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The famous de Moivre’s Laplace limit theorem proved the probability density function of Gaussian distribution from binomial probability mass function under specified conditions. De Moivre’s Laplace approach is cumbersome as it relies heavily on many lemmas and theorems. This paper invented an alternative and less rigorous method of deriving Gaussian distribution from basic random experiment conditional on some assumptions.

A well celebrated, fundamental probability distribution for the class of continuous functions is the classical Gaussian distribution named after the German Mathematician Karl Friedrich Gauss in 1809.

Definition 1.1 Let μ and σ be constants with − ∞ < μ < ∞ and σ > 0 . The function

f ( x ; μ , σ ) = 1 2 π σ 2 e − 1 2 ( x − μ σ ) 2 ; for − ∞ < x < ∞ (1)

is called the normal probability density function of a random variable X with parameters μ and σ .

Both in theories and applications, without element of equivocation, the Gaussian distribution function is the most essential and widely referencing distribution in statistics.

The well-known method of deriving this distribution first appeared in the second edition of the Doctrine of Chances by Abraham de Moivre (hence, de Moivre’s Laplace limit theorem) published in 1738 ( [

Theorem 1.1 (de Moivre’s Laplace limit theorem) As n grows large ( n → ∞ ), for x in the neighborhood of np, for moderate values of p ( p ≠ 0 and p ≠ 1 ), we can approximate

( n x ) p x q n − x ≈ 1 2 π n p q e − ( x − n p ) 2 2 n p q , p + q = 1, p , q > 0. (2)

Explicitly, the theorem asserts that suppose n ∈ ℤ + , and let p and q be probabilities, with p + q = 1 . The function

b ( x ; n , p ) = ( n x ) p x ( 1 − p ) n − x for x = 0 , 1 , 2 , ⋯ , n (3)

called the binomial probability function converges to the probability density function of the normal distribution as n → ∞ with mean np and standard deviation n p ( 1 − p ) .

Although, De Moivre proved the result for p = 1 2 ( [

In this paper, we attempt to find an answer to the question: is there any alternative procedure to the derivation of Gaussian probability density function apart from de Moivre’s Laplace limit theorem approach which relies heavily on many Lemmas and Theorems (Stirling approximation formula, Maclaurin series expansion etc.), as evidenced by the work of [

This section presents the summary proof of the existing de Moivre’s Laplace limit theorem. First and foremost, the study state with proof, the most important lemma of the de-Moivre’s Laplace limit theorem, Stirling approximation principle.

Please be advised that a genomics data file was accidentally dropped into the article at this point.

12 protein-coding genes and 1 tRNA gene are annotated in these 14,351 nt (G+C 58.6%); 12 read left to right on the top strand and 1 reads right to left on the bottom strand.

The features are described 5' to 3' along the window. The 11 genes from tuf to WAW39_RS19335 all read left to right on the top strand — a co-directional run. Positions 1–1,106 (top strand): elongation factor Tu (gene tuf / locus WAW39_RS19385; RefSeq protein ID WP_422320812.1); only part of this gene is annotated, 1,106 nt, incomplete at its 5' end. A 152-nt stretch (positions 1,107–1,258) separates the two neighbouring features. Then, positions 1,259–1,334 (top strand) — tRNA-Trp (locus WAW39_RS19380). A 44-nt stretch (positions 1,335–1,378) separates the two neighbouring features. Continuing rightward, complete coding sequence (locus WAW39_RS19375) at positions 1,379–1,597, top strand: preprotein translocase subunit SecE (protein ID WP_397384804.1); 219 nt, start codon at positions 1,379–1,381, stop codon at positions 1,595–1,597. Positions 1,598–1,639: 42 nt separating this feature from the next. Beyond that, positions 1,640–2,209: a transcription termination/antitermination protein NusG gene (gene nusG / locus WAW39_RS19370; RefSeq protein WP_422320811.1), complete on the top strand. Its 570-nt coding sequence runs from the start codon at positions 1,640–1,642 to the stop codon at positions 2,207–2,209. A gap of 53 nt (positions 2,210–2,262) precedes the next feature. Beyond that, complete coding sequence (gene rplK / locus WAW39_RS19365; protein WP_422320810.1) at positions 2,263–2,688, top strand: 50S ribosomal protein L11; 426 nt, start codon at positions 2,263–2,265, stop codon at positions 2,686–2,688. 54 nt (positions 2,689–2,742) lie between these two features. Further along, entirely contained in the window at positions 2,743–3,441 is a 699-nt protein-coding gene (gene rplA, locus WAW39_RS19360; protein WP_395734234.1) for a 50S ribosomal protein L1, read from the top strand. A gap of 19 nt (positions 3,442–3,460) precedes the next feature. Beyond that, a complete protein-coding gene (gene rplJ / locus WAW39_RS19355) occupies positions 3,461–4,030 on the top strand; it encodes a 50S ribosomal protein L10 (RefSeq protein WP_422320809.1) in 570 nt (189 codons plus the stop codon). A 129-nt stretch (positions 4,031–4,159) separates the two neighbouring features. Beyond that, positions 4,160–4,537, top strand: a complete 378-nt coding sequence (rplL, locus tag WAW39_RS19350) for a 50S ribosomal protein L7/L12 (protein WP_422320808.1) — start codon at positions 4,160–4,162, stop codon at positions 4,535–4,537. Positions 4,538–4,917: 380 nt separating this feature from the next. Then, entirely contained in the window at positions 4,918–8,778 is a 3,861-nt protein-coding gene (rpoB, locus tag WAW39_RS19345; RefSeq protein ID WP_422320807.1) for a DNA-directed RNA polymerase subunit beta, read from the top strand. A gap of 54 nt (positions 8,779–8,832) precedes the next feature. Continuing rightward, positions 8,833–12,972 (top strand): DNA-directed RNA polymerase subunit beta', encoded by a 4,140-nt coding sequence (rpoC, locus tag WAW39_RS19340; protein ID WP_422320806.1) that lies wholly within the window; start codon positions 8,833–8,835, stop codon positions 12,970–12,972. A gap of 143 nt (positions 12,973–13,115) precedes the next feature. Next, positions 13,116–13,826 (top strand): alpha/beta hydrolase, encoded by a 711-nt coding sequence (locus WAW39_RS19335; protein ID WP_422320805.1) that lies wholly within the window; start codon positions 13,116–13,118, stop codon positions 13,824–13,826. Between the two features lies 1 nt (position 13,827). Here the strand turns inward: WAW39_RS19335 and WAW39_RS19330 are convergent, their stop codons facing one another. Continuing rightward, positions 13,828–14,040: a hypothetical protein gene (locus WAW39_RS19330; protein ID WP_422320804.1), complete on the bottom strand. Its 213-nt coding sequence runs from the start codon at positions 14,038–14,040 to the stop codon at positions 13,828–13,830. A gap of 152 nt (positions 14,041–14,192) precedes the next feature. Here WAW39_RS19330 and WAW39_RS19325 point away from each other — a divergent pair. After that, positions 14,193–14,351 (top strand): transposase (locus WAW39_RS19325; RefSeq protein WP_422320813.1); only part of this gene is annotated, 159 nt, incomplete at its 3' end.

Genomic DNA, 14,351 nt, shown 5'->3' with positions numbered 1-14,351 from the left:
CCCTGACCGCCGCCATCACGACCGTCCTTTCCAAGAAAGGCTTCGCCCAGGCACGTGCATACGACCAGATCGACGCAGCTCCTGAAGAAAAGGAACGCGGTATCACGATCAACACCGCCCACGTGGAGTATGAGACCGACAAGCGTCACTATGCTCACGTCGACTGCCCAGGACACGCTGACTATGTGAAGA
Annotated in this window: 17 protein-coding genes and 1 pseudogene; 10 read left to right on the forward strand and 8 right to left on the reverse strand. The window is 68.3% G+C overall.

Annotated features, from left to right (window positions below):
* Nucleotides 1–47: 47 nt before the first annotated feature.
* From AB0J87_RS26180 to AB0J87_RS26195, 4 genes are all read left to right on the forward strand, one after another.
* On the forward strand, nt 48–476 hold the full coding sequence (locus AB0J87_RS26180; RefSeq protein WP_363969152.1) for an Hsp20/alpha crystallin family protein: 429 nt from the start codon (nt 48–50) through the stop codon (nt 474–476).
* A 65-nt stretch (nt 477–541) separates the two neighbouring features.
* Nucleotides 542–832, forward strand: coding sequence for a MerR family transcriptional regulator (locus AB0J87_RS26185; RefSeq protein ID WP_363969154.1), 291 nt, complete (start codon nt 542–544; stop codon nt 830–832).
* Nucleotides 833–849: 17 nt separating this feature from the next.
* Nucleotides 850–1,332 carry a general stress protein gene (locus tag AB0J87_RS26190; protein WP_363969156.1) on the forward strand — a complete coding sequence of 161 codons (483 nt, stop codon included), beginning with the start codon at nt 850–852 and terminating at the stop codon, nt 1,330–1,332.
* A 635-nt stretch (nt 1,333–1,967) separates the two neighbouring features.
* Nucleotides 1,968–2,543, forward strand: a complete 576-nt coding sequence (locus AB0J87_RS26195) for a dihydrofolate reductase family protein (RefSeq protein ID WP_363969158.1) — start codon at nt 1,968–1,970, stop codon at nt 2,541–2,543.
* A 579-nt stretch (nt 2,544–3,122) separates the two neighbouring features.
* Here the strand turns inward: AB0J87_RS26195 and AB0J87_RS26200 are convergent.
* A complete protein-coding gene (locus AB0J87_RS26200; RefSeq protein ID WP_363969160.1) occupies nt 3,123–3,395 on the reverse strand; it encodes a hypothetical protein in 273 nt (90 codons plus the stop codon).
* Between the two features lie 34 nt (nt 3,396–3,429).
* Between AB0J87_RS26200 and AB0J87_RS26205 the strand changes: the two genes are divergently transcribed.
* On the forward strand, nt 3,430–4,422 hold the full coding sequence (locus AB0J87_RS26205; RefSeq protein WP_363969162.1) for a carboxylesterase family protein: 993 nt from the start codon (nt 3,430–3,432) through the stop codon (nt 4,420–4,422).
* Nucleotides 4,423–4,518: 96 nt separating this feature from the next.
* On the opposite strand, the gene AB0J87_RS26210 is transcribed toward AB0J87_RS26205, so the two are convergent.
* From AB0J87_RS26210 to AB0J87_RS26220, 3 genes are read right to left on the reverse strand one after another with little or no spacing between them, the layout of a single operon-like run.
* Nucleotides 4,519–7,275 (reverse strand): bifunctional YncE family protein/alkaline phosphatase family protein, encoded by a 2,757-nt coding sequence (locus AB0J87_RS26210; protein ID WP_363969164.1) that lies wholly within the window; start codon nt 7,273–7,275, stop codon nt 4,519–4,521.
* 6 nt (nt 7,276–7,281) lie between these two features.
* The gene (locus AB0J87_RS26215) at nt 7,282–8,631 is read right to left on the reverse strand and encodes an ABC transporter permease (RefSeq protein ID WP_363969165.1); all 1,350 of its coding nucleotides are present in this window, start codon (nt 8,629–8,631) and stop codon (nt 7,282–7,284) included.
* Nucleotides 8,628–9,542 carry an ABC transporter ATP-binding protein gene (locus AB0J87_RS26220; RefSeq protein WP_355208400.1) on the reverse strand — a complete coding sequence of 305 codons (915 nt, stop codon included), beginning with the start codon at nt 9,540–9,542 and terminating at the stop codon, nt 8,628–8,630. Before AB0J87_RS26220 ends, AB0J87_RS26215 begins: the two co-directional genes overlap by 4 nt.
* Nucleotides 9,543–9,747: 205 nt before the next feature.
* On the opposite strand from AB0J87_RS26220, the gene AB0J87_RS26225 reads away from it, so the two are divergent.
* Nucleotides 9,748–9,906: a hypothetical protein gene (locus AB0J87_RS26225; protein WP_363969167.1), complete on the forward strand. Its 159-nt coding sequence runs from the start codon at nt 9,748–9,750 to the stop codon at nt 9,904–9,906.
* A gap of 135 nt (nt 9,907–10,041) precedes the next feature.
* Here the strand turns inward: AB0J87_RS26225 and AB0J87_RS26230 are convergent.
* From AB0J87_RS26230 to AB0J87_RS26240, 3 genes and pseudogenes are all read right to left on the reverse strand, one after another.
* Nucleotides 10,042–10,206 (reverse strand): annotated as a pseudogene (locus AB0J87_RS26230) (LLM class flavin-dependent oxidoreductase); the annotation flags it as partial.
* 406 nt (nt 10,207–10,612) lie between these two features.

Lemma 2.1 (Stirling Approximation Principle) Given an integer n ; n > 0 , the factorial of a large number n can be replaced with the approximation

n ! ≈ 2 π n ( n e ) n

Proof 2.1 This lemma can be derived using the integral definition of the factorial,

n ! = Γ ( n + 1 ) = ∫ 0 ∞ x n e − x d x (4)

Note that the derivative of the logarithm of the integrand can be written

d d x ln ( x n e − x ) = d d x ( n ln x − x ) = n x − 1 (5)

The integrand is sharply peaked with the contribution important only near x = n . Therefore, let x = n + δ where δ ≤ n , and write

ln ( x n e − x ) = n ln ( n + δ ) − ( n + δ ) = n ln [ n ( 1 + δ n ) ] − ( n + δ ) = n [ ln ( n ) + ln ( 1 + δ n ) ] − ( n + δ ) (6)

Recall that the Maclaurin series of f ( x ) = ln ( 1 + x ) = x − 1 2 x 2 + 0 ( n ) . Therefore,

ln ( x n e − x ) = n [ ln ( n ) + δ n − 1 2 ( δ 2 n 2 ) + ⋯ ] − ( n + δ ) = ln ( n n ) − n − δ 2 2 n + ⋯ (7)

Taking the exponential on both sides of the preceding Equation (7) gives

x n e − x ≈ e ln ( n n ) − n − δ 2 2 n = e ln ( n n ) e − n e − δ 2 2 n = ( n e ) n e − δ 2 2 n (8)

Plugging (8) into the integral expression for n ! , that is, (4) gives

n ! ≈ ∫ 0 ∞ ( n e ) n e − δ 2 2 n d δ = ( n e ) n ∫ − ∞ ∞ e − δ 2 2 n d δ (9)

From (9), let I = ∫ 0 ∞ e − δ 2 2 n d δ and considering δ and κ as a dummy variable such that

I 2 = ∫ 0 ∞ e − δ 2 2 α d δ × ∫ 0 ∞ e − κ 2 2 n d κ = ∫ 0 ∞ ∫ 0 ∞ e − 1 2 n ( δ 2 + κ 2 ) d δ d κ (10)